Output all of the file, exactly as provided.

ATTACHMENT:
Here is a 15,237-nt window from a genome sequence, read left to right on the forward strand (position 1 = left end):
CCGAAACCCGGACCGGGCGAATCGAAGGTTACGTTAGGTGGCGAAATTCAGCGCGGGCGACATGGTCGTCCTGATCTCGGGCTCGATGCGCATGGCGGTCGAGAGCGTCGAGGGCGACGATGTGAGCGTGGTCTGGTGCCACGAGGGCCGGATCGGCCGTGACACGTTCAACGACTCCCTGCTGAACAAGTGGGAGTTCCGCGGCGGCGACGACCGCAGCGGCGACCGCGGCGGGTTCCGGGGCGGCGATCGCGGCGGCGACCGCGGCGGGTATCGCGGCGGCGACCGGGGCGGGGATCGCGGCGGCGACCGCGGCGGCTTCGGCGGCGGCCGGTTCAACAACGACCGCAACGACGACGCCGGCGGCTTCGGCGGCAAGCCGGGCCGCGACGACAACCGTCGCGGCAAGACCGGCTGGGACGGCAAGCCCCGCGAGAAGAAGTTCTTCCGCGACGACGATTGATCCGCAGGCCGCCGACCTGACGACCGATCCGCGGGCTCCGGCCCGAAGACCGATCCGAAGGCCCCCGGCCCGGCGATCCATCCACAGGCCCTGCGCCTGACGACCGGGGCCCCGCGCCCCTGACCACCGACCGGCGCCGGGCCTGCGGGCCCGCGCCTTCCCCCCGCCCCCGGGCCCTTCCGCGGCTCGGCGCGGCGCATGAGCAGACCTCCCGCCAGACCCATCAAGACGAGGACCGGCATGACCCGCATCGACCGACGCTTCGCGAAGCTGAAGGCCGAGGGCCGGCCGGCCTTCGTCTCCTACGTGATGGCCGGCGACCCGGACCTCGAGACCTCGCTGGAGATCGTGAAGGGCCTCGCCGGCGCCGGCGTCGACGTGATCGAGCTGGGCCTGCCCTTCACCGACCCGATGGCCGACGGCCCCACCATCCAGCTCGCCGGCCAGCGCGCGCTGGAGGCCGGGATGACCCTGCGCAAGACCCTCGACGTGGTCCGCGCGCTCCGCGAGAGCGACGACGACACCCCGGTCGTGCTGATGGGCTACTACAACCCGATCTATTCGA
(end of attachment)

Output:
Here is a 15,237-nt window from a genome sequence, read left to right on the forward strand (position 1 = left end):
CCGAAACCCGGACCGGGCGAATCGAAGGTTACGTTAGGTGGCGAAATTCAGCGCGGGCGACATGGTCGTCCTGATCTCGGGCTCGATGCGCATGGCGGTCGAGAGCGTCGAGGGCGACGATGTGAGCGTGGTCTGGTGCCACGAGGGCCGGATCGGCCGTGACACGTTCAACGACTCCCTGCTGAACAAGTGGGAGTTCCGCGGCGGCGACGACCGCAGCGGCGACCGCGGCGGGTTCCGGGGCGGCGATCGCGGCGGCGACCGCGGCGGGTATCGCGGCGGCGACCGGGGCGGGGATCGCGGCGGCGACCGCGGCGGCTTCGGCGGCGGCCGGTTCAACAACGACCGCAACGACGACGCCGGCGGCTTCGGCGGCAAGCCGGGCCGCGACGACAACCGTCGCGGCAAGACCGGCTGGGACGGCAAGCCCCGCGAGAAGAAGTTCTTCCGCGACGACGATTGATCCGCAGGCCGCCGACCTGACGACCGATCCGCGGGCTCCGGCCCGAAGACCGATCCGAAGGCCCCCGGCCCGGCGATCCATCCACAGGCCCTGCGCCTGACGACCGGGGCCCCGCGCCCCTGACCACCGACCGGCGCCGGGCCTGCGGGCCCGCGCCTTCCCCCCGCCCCCGGGCCCTTCCGCGGCTCGGCGCGGCGCATGAGCAGACCTCCCGCCAGACCCATCAAGACGAGGACCGGCATGACCCGCATCGACCGACGCTTCGCGAAGCTGAAGGCCGAGGGCCGGCCGGCCTTCGTCTCCTACGTGATGGCCGGCGACCCGGACCTCGAGACCTCGCTGGAGATCGTGAAGGGCCTCGCCGGCGCCGGCGTCGACGTGATCGAGCTGGGCCTGCCCTTCACCGACCCGATGGCCGACGGCCCCACCATCCAGCTCGCCGGCCAGCGCGCGCTGGAGGCCGGGATGACCCTGCGCAAGACCCTCGACGTGGTCCGCGCGCTCCGCGAGAGCGACGACGACACCCCGGTCGTGCTGATGGGCTACTACAACCCGATCTATTCGA